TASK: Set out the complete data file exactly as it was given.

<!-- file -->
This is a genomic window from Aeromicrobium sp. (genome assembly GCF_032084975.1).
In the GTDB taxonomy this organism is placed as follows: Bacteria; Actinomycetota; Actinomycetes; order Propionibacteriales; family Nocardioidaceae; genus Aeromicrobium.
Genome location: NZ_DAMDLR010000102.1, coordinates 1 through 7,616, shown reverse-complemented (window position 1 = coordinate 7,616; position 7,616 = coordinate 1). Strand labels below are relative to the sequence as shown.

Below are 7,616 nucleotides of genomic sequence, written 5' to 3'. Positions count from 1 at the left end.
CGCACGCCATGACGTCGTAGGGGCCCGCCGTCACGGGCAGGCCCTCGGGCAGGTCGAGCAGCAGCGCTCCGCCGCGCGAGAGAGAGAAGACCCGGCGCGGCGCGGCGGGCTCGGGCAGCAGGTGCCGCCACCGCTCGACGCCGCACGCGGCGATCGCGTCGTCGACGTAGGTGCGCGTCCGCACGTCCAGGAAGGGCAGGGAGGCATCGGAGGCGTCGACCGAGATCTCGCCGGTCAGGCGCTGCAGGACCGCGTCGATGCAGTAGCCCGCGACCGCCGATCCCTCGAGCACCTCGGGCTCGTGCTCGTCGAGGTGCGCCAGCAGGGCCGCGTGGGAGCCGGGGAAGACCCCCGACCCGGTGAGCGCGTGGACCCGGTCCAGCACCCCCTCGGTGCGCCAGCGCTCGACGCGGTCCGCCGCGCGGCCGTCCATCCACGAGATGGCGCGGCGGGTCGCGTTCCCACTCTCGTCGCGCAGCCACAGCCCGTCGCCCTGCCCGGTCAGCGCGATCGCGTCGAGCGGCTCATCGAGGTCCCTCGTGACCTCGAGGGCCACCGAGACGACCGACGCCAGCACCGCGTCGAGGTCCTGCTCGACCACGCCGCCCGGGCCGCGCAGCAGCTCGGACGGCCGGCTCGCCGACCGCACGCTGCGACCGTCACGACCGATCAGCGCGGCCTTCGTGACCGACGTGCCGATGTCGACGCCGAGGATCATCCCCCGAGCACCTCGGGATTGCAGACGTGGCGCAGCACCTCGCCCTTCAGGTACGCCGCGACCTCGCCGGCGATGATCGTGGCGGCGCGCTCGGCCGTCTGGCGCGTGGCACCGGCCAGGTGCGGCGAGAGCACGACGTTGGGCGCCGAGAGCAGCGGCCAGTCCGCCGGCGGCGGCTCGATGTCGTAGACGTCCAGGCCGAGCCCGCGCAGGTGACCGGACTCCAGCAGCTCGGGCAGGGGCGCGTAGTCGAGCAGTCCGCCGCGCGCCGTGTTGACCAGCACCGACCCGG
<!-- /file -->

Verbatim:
This is a genomic window from Aeromicrobium sp. (genome assembly GCF_032084975.1).
In the GTDB taxonomy this organism is placed as follows: Bacteria; Actinomycetota; Actinomycetes; order Propionibacteriales; family Nocardioidaceae; genus Aeromicrobium.
Genome location: NZ_DAMDLR010000102.1, coordinates 1 through 7,616, shown reverse-complemented (window position 1 = coordinate 7,616; position 7,616 = coordinate 1). Strand labels below are relative to the sequence as shown.

Below are 7,616 nucleotides of genomic sequence, written 5' to 3'. Positions count from 1 at the left end.
CGCACGCCATGACGTCGTAGGGGCCCGCCGTCACGGGCAGGCCCTCGGGCAGGTCGAGCAGCAGCGCTCCGCCGCGCGAGAGAGAGAAGACCCGGCGCGGCGCGGCGGGCTCGGGCAGCAGGTGCCGCCACCGCTCGACGCCGCACGCGGCGATCGCGTCGTCGACGTAGGTGCGCGTCCGCACGTCCAGGAAGGGCAGGGAGGCATCGGAGGCGTCGACCGAGATCTCGCCGGTCAGGCGCTGCAGGACCGCGTCGATGCAGTAGCCCGCGACCGCCGATCCCTCGAGCACCTCGGGCTCGTGCTCGTCGAGGTGCGCCAGCAGGGCCGCGTGGGAGCCGGGGAAGACCCCCGACCCGGTGAGCGCGTGGACCCGGTCCAGCACCCCCTCGGTGCGCCAGCGCTCGACGCGGTCCGCCGCGCGGCCGTCCATCCACGAGATGGCGCGGCGGGTCGCGTTCCCACTCTCGTCGCGCAGCCACAGCCCGTCGCCCTGCCCGGTCAGCGCGATCGCGTCGAGCGGCTCATCGAGGTCCCTCGTGACCTCGAGGGCCACCGAGACGACCGACGCCAGCACCGCGTCGAGGTCCTGCTCGACCACGCCGCCCGGGCCGCGCAGCAGCTCGGACGGCCGGCTCGCCGACCGCACGCTGCGACCGTCACGACCGATCAGCGCGGCCTTCGTGACCGACGTGCCGATGTCGACGCCGAGGATCATCCCCCGAGCACCTCGGGATTGCAGACGTGGCGCAGCACCTCGCCCTTCAGGTACGCCGCGACCTCGCCGGCGATGATCGTGGCGGCGCGCTCGGCCGTCTGGCGCGTGGCACCGGCCAGGTGCGGCGAGAGCACGACGTTGGGCGCCGAGAGCAGCGGCCAGTCCGCCGGCGGCGGCTCGATGTCGTAGACGTCCAGGCCGAGCCCGCGCAGGTGACCGGACTCCAGCAGCTCGGGCAGGGGCGCGTAGTCGAGCAGTCCGCCGCGCGCCGTGTTGACCAGCACCGACCCGG